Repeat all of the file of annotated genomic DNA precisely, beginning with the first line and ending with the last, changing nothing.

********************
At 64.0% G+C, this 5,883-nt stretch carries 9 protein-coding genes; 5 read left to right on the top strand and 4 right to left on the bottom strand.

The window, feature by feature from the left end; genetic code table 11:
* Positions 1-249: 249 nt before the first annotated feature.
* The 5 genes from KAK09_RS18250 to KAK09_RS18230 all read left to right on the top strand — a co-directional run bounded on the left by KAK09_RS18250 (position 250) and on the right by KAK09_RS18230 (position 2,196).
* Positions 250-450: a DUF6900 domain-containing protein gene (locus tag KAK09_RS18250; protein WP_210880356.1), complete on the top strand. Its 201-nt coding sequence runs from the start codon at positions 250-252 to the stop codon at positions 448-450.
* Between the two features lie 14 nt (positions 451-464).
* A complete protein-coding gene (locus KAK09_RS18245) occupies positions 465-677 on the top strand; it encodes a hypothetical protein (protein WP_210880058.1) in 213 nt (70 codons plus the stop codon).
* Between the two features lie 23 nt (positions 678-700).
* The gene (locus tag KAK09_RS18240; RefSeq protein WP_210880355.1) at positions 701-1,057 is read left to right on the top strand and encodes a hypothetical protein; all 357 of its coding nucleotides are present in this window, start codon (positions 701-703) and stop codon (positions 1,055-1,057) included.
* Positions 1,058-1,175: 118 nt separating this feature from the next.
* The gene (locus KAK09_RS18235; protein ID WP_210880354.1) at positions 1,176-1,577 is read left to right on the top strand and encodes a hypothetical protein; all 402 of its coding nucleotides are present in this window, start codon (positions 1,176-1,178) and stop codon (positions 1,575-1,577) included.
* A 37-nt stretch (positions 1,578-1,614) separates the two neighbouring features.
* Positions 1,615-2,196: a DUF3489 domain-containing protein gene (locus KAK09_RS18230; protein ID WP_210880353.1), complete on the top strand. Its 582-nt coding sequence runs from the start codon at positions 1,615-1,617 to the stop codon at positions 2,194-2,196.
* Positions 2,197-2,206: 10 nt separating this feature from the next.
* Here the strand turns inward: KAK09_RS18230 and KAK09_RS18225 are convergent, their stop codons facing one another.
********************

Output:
At 64.0% G+C, this 5,883-nt stretch carries 9 protein-coding genes; 5 read left to right on the top strand and 4 right to left on the bottom strand.

The window, feature by feature from the left end; genetic code table 11:
* Positions 1-249: 249 nt before the first annotated feature.
* The 5 genes from KAK09_RS18250 to KAK09_RS18230 all read left to right on the top strand — a co-directional run bounded on the left by KAK09_RS18250 (position 250) and on the right by KAK09_RS18230 (position 2,196).
* Positions 250-450: a DUF6900 domain-containing protein gene (locus tag KAK09_RS18250; protein WP_210880356.1), complete on the top strand. Its 201-nt coding sequence runs from the start codon at positions 250-252 to the stop codon at positions 448-450.
* Between the two features lie 14 nt (positions 451-464).
* A complete protein-coding gene (locus KAK09_RS18245) occupies positions 465-677 on the top strand; it encodes a hypothetical protein (protein WP_210880058.1) in 213 nt (70 codons plus the stop codon).
* Between the two features lie 23 nt (positions 678-700).
* The gene (locus tag KAK09_RS18240; RefSeq protein WP_210880355.1) at positions 701-1,057 is read left to right on the top strand and encodes a hypothetical protein; all 357 of its coding nucleotides are present in this window, start codon (positions 701-703) and stop codon (positions 1,055-1,057) included.
* Positions 1,058-1,175: 118 nt separating this feature from the next.
* The gene (locus KAK09_RS18235; protein ID WP_210880354.1) at positions 1,176-1,577 is read left to right on the top strand and encodes a hypothetical protein; all 402 of its coding nucleotides are present in this window, start codon (positions 1,176-1,178) and stop codon (positions 1,575-1,577) included.
* A 37-nt stretch (positions 1,578-1,614) separates the two neighbouring features.
* Positions 1,615-2,196: a DUF3489 domain-containing protein gene (locus KAK09_RS18230; protein ID WP_210880353.1), complete on the top strand. Its 582-nt coding sequence runs from the start codon at positions 1,615-1,617 to the stop codon at positions 2,194-2,196.
* Positions 2,197-2,206: 10 nt separating this feature from the next.
* Here the strand turns inward: KAK09_RS18230 and KAK09_RS18225 are convergent, their stop codons facing one another.